William Laver, patriarch of the present Laver and Franklin families at Mudgeeraba, donated the land upon which the Mudgeeraba Presbyterian Church was built in 1890. A church committee, headed by James Griffin Anderson, who was an Upper Mudgeeraba farmer, raised the necessary funds for the construction of the church building. A Memorandum of Agreement dated January 1, 1890, sets out the terms and conditions between the church committee and the firm of Southport builders, G. R. Hepworth and Thomas Moorman. The cost of the church building was £69/14/-. On August 2, 1890, the following article appeared in the South Queensland Bulletin.
PRESBYTERIAN CHURCH, MUDGEERABA.
A tea meeting to celebrate the completion of the new church at Mudgeeraba was held on Friday evening, the 25th July 1890, and was a great success. The day was beautifully fine and many visitors from Tallebudgera, Southport and Nerang, favoured the meeting with their presence and expressed themselves as much pleased with the neat appearance of the building which has been finished by the contractor, Mr. Hepworth, Southport, In a workmanlike manner. The inside of the church was tastefully decorated with texts of scripture and evergreens, by Mr. Goodwin, local schoolmaster, The tables were loaded with refreshments of the best quality, and tastefully laid out and ornamented with flowers and ferns. The tables were three times filled, and ample justice was done to the excellent repast the ladies had kindly provided.
After tea, a public meeting was held, The Rev W. A. Smith, MA, who has been officiating in the district for the past ten months, was called to the chair, and apologized for the absence of the Rev James Stewart, Mr. Collins and Mr. A. M. Francis, PM, Southport, who were unable to attend. He was pleased to see, however, several ladies from Southport and Tallebudgera, who had kindly agreed to favour them with music, and hoped the meeting would be spent in an agreeable manner. Mr. Smith complimented the people in having erected so beautiful and commodious a church in Mudgeeraba, and hoped that they would regularly attend God’s house every Sabbath day, and thereby give evidence of their desire of availing themselves of their religious opportunities, and of setting a good example to their children, The secretary, Mr. Davenport, in his report stated that Mr. William Laver, senr. had kindly presented the Presbyterians with the site on which their church was erected, and that the late Mr. Daisey had given the timber at 20 per cent below cost, and that all classes of the community had liberally contributed donations. He had pleasure in informing the meeting that the church was free of debt, with the exception of a small sum for a vestry, which he hoped that the tea meeting and collection on the day the church was opened would wipe away. Several pieces of music were tastefully rendered by the combined choirs of Southport and Tallebudgera, and the Misses Birketts sang three duets in a very attractive manner, which were much appreciated, Votes of thanks were given to Mr. Goodwin for decorating the church, to the ladies who had provided the tea, to the ladies who had provided the music, and to the visitors who had attended, The meeting was closed by singing the one hundredth Psalm, and the benediction was pronounced by Mr. Smith, Thanks are due to Mr. and Mrs. 1 Andrews for their kindness in entertaining the many visitors from the various districts.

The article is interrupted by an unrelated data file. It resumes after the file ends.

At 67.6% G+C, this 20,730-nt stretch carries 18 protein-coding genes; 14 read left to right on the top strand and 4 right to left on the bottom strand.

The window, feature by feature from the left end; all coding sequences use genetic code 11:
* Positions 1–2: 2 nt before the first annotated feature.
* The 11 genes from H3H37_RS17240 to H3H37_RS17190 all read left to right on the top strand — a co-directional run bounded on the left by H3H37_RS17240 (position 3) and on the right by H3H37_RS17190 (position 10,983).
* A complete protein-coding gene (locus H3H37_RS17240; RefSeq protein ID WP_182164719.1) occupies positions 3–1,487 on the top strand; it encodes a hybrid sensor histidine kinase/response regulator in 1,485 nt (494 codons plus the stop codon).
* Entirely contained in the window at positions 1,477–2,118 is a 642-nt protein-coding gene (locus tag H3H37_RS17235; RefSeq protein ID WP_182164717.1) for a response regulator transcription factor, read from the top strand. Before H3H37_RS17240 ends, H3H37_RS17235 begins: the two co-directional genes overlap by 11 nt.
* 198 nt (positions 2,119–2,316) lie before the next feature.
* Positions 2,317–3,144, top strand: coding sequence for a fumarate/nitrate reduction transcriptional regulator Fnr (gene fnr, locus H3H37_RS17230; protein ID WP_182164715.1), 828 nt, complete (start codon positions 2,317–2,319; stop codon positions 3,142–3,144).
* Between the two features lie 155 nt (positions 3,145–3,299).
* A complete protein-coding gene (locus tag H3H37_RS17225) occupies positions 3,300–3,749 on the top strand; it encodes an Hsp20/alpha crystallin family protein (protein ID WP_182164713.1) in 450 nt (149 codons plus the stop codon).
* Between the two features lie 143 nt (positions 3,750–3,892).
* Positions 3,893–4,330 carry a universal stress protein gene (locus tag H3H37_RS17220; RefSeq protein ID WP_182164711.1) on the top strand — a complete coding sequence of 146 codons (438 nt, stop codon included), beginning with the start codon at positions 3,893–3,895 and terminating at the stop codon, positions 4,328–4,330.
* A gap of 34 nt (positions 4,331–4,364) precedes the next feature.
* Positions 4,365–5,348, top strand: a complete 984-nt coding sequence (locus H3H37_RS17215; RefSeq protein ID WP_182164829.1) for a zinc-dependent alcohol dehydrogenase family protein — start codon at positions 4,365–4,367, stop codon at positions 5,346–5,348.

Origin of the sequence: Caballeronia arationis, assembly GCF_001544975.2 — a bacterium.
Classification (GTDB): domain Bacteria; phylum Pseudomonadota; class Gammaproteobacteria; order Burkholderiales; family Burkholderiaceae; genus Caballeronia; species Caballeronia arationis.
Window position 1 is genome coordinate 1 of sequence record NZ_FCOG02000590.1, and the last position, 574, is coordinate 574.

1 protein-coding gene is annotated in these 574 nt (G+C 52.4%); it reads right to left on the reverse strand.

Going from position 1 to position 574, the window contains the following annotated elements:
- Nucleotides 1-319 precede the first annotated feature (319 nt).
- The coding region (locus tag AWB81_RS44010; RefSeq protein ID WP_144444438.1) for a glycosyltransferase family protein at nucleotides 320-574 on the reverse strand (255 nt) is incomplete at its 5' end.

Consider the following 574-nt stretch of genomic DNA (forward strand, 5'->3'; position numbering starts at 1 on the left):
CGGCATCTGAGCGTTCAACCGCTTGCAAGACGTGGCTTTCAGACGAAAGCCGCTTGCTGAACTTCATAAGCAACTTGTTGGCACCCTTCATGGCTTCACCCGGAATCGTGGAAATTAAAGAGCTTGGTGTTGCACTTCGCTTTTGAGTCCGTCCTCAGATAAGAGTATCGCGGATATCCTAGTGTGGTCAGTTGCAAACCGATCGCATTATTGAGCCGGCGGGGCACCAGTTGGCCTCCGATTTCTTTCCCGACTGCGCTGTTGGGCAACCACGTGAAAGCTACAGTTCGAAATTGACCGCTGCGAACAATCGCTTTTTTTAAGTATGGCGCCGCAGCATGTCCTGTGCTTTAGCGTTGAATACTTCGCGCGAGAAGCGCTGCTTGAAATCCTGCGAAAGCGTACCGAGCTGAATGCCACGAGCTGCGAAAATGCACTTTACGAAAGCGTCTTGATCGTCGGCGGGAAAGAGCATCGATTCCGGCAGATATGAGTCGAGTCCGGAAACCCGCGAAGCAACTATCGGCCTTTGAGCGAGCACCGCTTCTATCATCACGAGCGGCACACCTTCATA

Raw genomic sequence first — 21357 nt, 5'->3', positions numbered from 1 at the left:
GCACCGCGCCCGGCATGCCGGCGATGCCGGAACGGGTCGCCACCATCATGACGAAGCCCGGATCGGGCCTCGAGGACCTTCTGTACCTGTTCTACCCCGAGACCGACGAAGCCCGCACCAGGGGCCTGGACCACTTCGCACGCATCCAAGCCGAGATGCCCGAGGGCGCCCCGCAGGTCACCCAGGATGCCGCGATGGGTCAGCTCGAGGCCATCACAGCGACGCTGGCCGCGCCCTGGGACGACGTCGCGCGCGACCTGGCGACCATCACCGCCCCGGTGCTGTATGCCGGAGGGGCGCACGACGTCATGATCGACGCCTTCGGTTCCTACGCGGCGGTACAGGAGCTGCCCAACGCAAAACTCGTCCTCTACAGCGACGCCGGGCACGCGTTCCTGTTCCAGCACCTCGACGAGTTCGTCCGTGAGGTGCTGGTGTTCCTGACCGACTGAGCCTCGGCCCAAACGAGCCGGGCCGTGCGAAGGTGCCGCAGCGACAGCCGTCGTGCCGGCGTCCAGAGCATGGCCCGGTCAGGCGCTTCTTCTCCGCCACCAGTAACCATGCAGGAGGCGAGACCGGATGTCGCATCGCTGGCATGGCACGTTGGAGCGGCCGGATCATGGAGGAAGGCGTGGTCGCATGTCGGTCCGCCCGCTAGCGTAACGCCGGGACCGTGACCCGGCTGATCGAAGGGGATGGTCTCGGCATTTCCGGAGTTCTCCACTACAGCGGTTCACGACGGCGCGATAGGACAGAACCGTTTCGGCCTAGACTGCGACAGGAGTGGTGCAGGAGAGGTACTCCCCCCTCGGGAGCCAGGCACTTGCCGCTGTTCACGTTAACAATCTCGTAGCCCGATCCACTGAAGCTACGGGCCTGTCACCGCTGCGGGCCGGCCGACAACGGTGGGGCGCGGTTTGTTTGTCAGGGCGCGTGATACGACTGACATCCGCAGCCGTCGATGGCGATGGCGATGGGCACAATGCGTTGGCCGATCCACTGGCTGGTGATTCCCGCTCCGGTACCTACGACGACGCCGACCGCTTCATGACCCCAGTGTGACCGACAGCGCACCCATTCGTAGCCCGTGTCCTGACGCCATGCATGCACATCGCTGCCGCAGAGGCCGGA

The date of the first church service held in the new Mudgeeraba Church is uncertain; however it is reasonable to assume that a service would have been held some time during the month following the above tea-meeting. Rev Smith probably rode from Southport to conduct the regular monthly services, and the first couple reportedly married in the church was Mr. and Mrs. S. Andrews (date unknown).
By 1892, there were enough children living in the vicinity of the church for the Department of Public Instruction to permit the establishment of a provisional school. To comply with government regulations, it was the responsibility of intending parents to provide suitable premises for a schoolroom. Lacking any other suitable dwelling, ‘Mudgeeraba Lower Provisional School’ commenced in the church on March 31,1892. Clifford Curtis was the first teacher and a total of thirty two children enrolled in the school during the first year.
It was difficult to find ministers to work in the spread-out areas of the south coast region, and for a time the future of the local Presbyterian Church was uncertain. After Rev Smith’s death in 1894, Rev D. Watkins serviced the area for a few months.
The Home Mission Committee provided Southport with irregular services until 1898, courtesy of visiting ministers from the Brisbane Presbytery and the Lay Preachers Association. However a service was held every six weeks, graduating to monthly, at Tallebudgera. Rev A. Chapman was appointed in 1898 and he serviced the area until 1900.